Fall’s most famous drink is—spoiler alert—often loaded with sugar and doesn’t have a whole lot of actual pumpkin. Make these healthy tweaks to your next order for a better, more balanced sip. More
Hey there! I’m Coach Maria, aka the “Calorie Killa,” and I am excited to be part of the Fit Radio Team! I currently reside in Atlanta but I have lived all over the US including Florida, Texas, Michigan, and California (where I was born).
Fit Radio #CardioCoach Spotlight – Introducing our newest coach on the app, Corlyn! That would be me! My name is Corlyn, and I’m the Fit Radio Coach throwing in Spanish words here and there during workouts. “Como así!” (See, like this!) I’ve never written a blog (or anything longer than a paragraph since I graduated a couple months back) so I’m really excited to start this and, more importantly, bring you all things fitness.
The sweat drips down your back. Not knowing this was even possible, you look down and see beads of perspiration forming on your thighs. You feel slightly dizzy, but push through, taking a huge swig of water before heading into tree pose. Sounds like a typical hot yoga class, yes? Women everywhere swear by the warm practice, where rooms are heated to between 80 and 105 degrees. And while you’ve surely heard a girlfriend say how much she loves the toasty Vinyasa because she feels like she “sweats out all the bad” at her go-to studio, the question remains: Is it really safe? Is there such a thing as yoga that’s too hot?
“I dare them to find the iPod on me,” Richie Sais told the New York Times in 2007 when he was preparing to run the Marine Corps Marathon. USA Track & Field, the national governing body for distance racing, had just decided to ban athletes from using portable music players in order “to ensure safety and to prevent runners from having a competitive edge.” Rais resolved to hide his iPod shuffle under his shirt. Many fellow runners protested the new rule, which remains in effect today in an amended form: It now applies only to people vying for awards and money.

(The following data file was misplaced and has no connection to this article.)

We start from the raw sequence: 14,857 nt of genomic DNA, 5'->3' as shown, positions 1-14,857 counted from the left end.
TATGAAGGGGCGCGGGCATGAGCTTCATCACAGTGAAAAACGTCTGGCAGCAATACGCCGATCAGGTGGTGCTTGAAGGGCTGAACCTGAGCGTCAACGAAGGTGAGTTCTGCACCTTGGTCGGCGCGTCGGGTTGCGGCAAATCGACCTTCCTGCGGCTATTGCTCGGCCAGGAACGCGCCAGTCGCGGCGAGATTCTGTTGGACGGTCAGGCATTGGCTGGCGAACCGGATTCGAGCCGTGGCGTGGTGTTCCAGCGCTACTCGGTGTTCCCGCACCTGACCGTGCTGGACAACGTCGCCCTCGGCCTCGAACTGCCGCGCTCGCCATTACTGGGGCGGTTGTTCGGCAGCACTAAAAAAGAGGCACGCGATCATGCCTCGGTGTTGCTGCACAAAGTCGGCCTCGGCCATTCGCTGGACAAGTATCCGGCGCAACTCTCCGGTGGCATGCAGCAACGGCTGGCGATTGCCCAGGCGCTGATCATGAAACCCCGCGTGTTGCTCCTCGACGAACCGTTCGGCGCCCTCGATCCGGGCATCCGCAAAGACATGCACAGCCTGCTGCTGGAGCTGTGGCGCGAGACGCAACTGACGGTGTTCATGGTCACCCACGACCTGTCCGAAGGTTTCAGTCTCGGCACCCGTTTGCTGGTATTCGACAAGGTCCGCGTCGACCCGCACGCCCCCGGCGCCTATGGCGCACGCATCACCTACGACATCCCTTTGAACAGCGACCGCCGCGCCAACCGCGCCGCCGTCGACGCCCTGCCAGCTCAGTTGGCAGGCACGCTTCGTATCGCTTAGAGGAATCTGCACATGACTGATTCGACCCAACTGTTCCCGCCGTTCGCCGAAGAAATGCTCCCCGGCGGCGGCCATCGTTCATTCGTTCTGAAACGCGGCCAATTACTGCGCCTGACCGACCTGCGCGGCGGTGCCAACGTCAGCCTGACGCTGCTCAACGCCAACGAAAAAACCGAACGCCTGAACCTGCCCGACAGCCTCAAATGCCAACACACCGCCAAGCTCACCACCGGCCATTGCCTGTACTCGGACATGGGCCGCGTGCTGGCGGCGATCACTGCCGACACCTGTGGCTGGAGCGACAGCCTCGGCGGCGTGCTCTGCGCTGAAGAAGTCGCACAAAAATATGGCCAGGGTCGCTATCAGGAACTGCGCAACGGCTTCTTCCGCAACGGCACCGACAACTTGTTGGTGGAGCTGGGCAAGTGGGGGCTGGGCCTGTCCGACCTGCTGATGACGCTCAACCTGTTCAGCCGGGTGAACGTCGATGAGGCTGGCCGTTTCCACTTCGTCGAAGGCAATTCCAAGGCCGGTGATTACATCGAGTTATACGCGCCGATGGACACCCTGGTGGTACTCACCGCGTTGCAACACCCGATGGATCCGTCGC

Does “Active Recovery” seem paradoxical to you? Recovery traditionally implies taking periods of time off from your workouts, while activity is just the opposite. Fitness misinformation has generally promoted the idea that activity and recovery are mutually exclusive. More
Can’t workout without listening to music? You’re not alone, and you’re probably healthier as a result. Read on for the benefits of workout music. More
Regular exercise has so many benefits. It can help ward off health problems like heart disease and high blood pressure, boost your mood and relieve stress, increase your energy, and even help you sleep better. What’s not to love?
Experts recommend adults get a minimum of 150 minutes a week (a little more than 20 minutes each day) of moderate-intensity aerobic activity and do strength-training that works the major muscle groups at least two days a week. But there are other ways to boost physical activity outside of your regular workouts and reap additional health benefits. Here are thirteen ways to sneak more exercise into your day.
Quit the cuddling and spend some QT time at the gym instead. “Research shows that 94 percent of couples stick with their fitness programs when they workout together,” says Jari Love, certified personal trainer and fitness DVD star. Here, some moves to try together. More
What if we told you that you could reach your fitness goals with a higher success rate, faster, and without as many detours? What if we said the solution was simple and only required doing one thing? Wouldn’t you be hanging on my every word? More